“It’s, ‘I can understand you are getting a bit upset with processing your insurance claim, maybe we should escalate this.’ So you are going to want them to understand emotion. Emotions are going to be a part of the equation but we are not even baby steps towards giving computers emotions yet.

“An interesting question is: Why do we have emotions? What purpose do they have? They must have some value from a Darwinian/natural selection purpose. They must have value, otherwise why else do we have them and why do they govern our lives? They certainly seem to help [be a driver] for survival, right? So maybe they are also useful to give to computers.”

Another issue to think about is jobs, Walsh says. Many will have to evolve or make the transition into new fields that will require them to have some higher level of knowledge. Going to school and just passing, getting a low-to-medium-skilled job and then living comfortably may not be an option in the near future.

“It’s a revolution like the industrial revolution changed the nature of work; it’s another revolution that will surely change the nature of work,” says Walsh.

“The problem is that computers are cheap, reliable, they don’t need holidays, they don’t get sick, they don’t demand pay rises, and they get faster and cheaper every year. What human worker is like that?

“Unfortunately we are struggling to improve our productivity. It’s not clear, certainly in Australia, that we’ve lifted the game well enough. We’ve rested on being able to dig dirt out of the ground and send it to China. And the rest of the world is a cheaper place; we have very expensive employees.”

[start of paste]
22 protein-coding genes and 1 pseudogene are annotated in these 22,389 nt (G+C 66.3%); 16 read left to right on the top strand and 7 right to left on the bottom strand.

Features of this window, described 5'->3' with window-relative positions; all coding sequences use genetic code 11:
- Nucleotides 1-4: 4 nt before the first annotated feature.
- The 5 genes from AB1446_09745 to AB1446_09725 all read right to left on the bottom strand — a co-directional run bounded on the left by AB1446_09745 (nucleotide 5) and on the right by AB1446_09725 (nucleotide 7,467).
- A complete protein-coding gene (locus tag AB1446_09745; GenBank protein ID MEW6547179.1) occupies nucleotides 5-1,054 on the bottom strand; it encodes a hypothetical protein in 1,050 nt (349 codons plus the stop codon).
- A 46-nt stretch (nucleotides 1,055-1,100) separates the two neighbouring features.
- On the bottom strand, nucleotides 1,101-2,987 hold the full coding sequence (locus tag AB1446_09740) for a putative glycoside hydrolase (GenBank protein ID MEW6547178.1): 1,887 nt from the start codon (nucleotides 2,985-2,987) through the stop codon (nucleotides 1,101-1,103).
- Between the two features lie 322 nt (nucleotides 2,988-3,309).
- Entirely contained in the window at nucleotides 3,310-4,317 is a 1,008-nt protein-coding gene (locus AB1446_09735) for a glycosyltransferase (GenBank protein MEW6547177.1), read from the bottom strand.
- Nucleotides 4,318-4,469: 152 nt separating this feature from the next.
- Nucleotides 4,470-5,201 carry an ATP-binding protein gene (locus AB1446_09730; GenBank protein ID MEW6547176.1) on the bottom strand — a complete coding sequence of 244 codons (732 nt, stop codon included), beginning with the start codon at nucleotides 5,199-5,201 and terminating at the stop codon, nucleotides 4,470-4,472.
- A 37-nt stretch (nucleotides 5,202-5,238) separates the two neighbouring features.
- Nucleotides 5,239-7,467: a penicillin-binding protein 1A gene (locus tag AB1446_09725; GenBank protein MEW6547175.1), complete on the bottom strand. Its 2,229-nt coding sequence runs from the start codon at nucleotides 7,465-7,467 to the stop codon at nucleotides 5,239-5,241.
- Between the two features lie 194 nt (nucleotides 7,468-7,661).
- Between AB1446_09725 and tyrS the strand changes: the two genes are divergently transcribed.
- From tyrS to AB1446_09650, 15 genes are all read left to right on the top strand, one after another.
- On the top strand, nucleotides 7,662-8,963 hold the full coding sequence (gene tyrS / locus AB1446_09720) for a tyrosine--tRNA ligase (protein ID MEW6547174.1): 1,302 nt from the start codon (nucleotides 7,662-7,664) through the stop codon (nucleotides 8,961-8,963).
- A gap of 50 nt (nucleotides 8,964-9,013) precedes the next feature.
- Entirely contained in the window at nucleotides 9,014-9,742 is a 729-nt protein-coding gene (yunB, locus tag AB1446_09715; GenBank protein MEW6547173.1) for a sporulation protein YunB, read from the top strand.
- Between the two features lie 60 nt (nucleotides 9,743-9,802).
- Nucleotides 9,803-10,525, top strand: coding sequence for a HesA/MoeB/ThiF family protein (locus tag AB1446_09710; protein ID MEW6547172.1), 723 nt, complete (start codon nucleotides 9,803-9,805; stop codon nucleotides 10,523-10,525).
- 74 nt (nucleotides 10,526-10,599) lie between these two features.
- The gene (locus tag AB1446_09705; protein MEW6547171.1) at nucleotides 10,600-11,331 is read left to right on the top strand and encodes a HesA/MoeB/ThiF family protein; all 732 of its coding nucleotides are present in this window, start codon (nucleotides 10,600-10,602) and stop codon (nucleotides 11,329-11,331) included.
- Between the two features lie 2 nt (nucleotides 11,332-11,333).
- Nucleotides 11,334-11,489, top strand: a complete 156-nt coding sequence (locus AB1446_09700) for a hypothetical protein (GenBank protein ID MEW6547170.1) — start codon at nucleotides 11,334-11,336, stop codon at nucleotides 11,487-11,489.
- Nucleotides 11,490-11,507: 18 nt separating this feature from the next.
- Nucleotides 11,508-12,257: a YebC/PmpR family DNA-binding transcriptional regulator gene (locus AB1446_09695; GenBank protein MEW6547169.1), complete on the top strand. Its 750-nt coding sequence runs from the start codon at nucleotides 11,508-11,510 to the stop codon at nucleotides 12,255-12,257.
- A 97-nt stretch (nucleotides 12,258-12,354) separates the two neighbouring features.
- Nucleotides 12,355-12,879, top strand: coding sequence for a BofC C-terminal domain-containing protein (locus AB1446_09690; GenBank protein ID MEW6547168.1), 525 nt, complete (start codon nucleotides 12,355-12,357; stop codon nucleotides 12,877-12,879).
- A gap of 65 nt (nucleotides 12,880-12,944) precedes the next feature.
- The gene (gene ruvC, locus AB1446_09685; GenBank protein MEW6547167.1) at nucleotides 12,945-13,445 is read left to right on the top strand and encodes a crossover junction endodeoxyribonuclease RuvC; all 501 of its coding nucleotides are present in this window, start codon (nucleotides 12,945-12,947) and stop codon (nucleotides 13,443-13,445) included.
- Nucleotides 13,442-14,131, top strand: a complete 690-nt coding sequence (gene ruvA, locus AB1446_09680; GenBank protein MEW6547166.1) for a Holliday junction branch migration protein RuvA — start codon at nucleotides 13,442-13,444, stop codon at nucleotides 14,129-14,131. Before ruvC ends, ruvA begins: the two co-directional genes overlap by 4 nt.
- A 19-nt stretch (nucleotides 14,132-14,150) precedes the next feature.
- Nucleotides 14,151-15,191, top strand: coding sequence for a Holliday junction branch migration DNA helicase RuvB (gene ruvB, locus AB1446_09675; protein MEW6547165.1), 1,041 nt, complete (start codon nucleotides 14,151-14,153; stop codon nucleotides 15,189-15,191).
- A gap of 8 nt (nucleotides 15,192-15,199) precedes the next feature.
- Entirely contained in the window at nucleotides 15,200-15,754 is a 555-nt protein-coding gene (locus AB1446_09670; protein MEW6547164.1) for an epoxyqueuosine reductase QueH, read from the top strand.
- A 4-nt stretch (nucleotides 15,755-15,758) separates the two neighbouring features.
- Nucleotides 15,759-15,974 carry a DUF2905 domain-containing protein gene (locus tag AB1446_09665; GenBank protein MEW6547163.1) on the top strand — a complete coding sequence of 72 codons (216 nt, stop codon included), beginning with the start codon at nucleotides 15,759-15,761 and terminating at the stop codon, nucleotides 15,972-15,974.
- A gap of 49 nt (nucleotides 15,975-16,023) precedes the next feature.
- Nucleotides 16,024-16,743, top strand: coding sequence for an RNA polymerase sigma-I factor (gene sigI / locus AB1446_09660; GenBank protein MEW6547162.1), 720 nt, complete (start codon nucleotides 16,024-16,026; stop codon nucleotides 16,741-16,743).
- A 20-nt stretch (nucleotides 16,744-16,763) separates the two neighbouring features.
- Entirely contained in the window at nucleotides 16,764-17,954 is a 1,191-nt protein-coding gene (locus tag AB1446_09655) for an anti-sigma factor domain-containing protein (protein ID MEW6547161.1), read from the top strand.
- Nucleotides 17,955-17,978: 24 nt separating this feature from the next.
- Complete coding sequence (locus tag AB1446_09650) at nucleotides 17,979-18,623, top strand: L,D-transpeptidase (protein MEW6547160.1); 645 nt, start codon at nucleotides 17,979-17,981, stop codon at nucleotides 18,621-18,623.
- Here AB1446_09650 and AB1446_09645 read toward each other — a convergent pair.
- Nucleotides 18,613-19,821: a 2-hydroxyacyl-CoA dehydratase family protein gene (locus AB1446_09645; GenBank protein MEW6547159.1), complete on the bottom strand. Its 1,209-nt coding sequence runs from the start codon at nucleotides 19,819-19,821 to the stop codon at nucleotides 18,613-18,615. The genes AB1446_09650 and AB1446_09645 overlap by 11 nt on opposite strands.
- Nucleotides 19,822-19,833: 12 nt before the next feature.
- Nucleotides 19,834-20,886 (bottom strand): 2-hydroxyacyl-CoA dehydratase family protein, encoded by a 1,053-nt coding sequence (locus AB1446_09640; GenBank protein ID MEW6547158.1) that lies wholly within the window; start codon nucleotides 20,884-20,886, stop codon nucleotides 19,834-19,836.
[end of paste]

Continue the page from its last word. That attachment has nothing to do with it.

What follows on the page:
Walsh adds that economists have discussed the inequalities in wealth that this technological change could bring, where wealth is concentrated in the hands of the few who have the advanced AI know how or ownership of the technology.

“It’s a question for society to address on how we are going to deal with this. Technology can be used for good and bad, like anything such as nuclear power.

“It [AI] is also so inevitable. If we don’t work on it, the Chinese will, or the Koreans, or the Germans, etc. It’s going to happen. And if Australia is going to compete on the world stage we’re going to have to be part of this.”

Whatever comes out of AI in future, one thing for sure is that we need to always keep humans in the loop, says Alex Zelinsky, chief defence scientist at the Defence Science and Technology Organisation (DSTO). Just like humans have organised themselves into a hierarchical governing system, the same should apply when dealing with advanced AI machines.

“Even when you look at a human being, no human is totally autonomous. You are in the sense that you can get up in the morning, have a shower and do things yourself. But at the end of the day there are boundaries for you – you can’t break the law, in a company you have always got someone you report to.

“Our unmanned systems are also operating in the same way. The machines may do low level automation tasks, but at the end of the day there’s a human supervisor. Machines will have to fit into a general hierarchy just like we do in society, business and government,” he says.